Merav Michaeli won a second term as Labor Party leader on Monday, defeating her sole rival, party secretary-general Eran Hermoni, by a massive margin to lead Labor into Israel's November 1 election.
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This marks a shift in Labor’s recent history of leaders who were either ousted from the party or quit after one term.
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The party reported that 15,070 party members – 43 percent of eligible voters – cast their vote on Monday, a 35 percent increase from the voting rate in the previous election for party leader. Michaeli took 82.5 percent of the vote, with Hermoni taking 16.2 percent and about 1 percent abstaining.
The party said 36,000 members were entitled to participate in the primary, either online or at one of the four polling places in major cities.
Prime Minister Yair Lapid congratulated Michaeli on her win, tweeting "We will continue to work together for the sake of Israel's citizens." Former Meretz chairwoman Zehava Galon also congratulated her, writing that "female leadership wins."
Michaeli spent most of Monday telephoning voters and activists. Her campaign headquarters hoped for a strong turnout, which officials said would suggest high levels of voter interest ahead of the general election. In any case, party members were able to cast their votes online, which made doing so much simpler and possibly boosted voter turnout.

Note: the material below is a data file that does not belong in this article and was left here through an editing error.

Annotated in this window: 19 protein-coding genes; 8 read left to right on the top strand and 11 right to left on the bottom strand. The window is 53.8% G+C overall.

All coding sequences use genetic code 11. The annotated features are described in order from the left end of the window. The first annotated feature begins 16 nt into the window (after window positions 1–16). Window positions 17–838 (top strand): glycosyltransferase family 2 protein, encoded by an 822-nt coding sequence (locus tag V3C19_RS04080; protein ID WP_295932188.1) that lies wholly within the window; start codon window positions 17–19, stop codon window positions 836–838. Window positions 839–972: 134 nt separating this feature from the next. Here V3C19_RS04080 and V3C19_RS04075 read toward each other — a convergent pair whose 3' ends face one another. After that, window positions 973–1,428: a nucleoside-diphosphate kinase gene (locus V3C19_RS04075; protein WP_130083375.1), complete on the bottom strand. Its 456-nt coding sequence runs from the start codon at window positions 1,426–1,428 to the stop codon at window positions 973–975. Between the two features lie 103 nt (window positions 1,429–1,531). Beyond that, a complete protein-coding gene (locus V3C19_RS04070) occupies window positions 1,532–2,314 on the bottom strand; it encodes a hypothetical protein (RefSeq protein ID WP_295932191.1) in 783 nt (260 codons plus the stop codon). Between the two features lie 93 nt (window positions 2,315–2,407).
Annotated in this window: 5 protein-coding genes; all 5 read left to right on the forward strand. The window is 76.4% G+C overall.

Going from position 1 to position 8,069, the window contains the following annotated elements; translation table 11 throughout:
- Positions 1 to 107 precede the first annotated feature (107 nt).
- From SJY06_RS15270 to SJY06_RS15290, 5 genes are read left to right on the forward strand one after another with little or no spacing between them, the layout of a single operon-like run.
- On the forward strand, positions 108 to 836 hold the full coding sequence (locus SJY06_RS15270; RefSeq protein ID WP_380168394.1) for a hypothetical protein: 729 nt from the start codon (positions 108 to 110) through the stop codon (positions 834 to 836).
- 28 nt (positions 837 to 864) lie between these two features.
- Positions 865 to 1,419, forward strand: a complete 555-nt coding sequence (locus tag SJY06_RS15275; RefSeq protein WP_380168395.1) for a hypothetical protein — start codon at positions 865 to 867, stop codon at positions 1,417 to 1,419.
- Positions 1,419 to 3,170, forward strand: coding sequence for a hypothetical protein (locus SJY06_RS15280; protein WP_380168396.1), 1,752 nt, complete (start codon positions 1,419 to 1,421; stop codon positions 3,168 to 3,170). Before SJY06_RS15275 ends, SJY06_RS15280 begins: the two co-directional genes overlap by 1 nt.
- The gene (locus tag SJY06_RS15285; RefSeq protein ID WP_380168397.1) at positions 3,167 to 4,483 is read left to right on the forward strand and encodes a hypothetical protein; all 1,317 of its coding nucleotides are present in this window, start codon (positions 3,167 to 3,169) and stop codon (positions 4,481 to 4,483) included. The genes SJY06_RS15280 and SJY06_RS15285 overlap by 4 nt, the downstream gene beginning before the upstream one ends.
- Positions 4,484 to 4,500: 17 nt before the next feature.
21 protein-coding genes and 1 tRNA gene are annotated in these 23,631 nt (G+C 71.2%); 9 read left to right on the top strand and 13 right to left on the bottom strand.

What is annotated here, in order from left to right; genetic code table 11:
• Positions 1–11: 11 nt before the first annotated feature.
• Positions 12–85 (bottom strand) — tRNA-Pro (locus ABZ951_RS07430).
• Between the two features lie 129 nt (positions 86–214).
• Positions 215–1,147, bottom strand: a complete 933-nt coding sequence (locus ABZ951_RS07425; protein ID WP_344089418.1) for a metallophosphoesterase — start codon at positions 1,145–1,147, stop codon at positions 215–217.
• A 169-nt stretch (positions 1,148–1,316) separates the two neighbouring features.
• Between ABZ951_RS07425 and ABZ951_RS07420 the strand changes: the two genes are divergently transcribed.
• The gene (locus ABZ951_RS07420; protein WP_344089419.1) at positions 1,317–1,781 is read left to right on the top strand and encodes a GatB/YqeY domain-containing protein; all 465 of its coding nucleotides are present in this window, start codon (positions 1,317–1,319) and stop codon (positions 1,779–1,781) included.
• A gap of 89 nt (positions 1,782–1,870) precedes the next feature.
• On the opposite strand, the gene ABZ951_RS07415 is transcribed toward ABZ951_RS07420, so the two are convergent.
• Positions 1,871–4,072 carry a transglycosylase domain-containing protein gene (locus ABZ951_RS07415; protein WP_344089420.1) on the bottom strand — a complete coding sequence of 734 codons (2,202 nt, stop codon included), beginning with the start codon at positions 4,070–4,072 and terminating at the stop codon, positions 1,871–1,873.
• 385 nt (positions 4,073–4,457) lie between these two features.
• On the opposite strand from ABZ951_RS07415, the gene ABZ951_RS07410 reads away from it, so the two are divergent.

On Sunday, all of Labor’s lawmakers signed a joint letter of support for Michaeli. “All of us as a faction, have supported Merav Michaeli’s candidacy for a long time and hope that all party members will give her a renewed vote of confidence,” they wrote.
No party lawmaker sought to challenge Michaeli, not even the two cabinet ministers – Nachman Shai and Omer Bar-Lev – who weighed running for the job but ended up backing her candidacy. Elections to determine the party list are slated to take place August 9.
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The broad support Michaeli enjoys in the party not only virtually ensured her a second term, but will enable her to enforce a key part of her election strategy, which is to prevent a merger with the Meretz party at all costs. Party sources said the fact that party lawmakers had backed Michaeli wall-to-wall indicates that they support her position. However, if major changes happen within the party list on August 9, the support she enjoys regarding the merger issue may diminish.
One scenario that worries Labor leaders is that Meretz’s support ahead of the elections will grow after Zehava Galon takes over the chairmanship of Meretz, as is widely expected. Among other things, Labor officials are concerned that in such a case, Michaeli’s status as the only female party leader on the left will be eroded. Until now, that has been a significant electoral asset to the party.